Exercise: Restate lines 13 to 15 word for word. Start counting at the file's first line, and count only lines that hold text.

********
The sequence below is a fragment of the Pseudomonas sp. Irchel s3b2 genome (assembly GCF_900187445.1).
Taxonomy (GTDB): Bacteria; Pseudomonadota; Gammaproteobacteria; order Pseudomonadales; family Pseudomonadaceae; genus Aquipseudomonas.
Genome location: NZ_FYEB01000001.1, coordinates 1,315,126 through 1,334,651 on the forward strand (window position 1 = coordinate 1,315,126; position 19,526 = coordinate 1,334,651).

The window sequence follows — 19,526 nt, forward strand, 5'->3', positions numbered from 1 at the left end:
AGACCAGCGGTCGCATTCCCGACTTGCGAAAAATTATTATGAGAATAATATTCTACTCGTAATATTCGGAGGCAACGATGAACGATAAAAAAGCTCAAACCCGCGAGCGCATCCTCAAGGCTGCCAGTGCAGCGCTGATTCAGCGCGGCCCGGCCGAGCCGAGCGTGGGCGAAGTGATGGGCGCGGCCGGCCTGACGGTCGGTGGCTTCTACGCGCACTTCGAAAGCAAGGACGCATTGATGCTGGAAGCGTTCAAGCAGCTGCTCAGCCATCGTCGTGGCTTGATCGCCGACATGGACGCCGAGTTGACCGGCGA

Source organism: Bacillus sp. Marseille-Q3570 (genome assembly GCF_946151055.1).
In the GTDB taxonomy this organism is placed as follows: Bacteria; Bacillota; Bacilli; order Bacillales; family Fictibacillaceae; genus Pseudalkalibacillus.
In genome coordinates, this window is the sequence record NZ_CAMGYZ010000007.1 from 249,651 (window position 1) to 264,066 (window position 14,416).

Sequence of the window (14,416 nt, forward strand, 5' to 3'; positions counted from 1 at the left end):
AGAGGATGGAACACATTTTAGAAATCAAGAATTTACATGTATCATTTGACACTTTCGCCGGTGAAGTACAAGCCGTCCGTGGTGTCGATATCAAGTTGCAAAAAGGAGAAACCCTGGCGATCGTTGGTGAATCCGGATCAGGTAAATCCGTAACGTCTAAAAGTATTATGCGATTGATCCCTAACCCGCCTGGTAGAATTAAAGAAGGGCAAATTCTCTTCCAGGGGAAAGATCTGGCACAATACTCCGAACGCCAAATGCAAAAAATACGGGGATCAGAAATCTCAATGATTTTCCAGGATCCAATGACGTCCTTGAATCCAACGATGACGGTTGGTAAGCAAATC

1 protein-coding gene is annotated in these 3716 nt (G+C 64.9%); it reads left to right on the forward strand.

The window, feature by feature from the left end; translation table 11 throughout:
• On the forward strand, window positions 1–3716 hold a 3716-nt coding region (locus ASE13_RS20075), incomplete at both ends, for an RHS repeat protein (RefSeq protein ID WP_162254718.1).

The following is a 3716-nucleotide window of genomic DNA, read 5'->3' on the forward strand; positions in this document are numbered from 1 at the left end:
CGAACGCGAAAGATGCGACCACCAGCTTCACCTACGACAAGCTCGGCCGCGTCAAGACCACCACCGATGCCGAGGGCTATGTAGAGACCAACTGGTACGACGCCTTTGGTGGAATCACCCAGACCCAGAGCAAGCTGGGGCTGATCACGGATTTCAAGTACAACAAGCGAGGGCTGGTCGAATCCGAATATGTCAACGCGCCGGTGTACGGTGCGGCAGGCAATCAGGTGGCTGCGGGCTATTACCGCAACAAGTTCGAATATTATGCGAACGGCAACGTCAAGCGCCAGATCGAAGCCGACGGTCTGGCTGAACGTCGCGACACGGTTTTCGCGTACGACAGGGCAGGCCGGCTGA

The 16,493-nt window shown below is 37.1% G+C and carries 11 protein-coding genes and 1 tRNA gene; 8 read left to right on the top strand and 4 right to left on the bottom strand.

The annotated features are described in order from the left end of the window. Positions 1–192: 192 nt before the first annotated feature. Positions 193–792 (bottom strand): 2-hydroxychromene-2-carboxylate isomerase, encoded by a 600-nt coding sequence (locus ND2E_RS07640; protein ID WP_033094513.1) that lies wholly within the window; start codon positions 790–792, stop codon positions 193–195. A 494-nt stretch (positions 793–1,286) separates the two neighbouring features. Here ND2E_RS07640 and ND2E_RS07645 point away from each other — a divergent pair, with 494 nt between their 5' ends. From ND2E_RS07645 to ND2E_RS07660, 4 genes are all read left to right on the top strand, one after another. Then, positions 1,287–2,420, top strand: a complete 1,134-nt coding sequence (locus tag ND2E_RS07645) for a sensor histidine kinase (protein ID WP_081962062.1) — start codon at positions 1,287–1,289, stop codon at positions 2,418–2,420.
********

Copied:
• On the forward strand, window positions 1–3716 hold a 3716-nt coding region (locus ASE13_RS20075), incomplete at both ends, for an RHS repeat protein (RefSeq protein ID WP_162254718.1).

The following is a 3716-nucleotide window of genomic DNA, read 5'->3' on the forward strand; positions in this document are numbered from 1 at the left end:
CGAACGCGAAAGATGCGACCACCAGCTTCACCTACGACAAGCTCGGCCGCGTCAAGACCACCACCGATGCCGAGGGCTATGTAGAGACCAACTGGTACGACGCCTTTGGTGGAATCACCCAGACCCAGAGCAAGCTGGGGCTGATCACGGATTTCAAGTACAACAAGCGAGGGCTGGTCGAATCCGAATATGTCAACGCGCCGGTGTACGGTGCGGCAGGCAATCAGGTGGCTGCGGGCTATTACCGCAACAAGTTCGAATATTATGCGAACGGCAACGTCAAGCGCCAGATCGAAGCCGACGGTCTGGCTGAACGTCGCGACACGGTTTTCGCGTACGACAGGGCAGGCCGGCTGA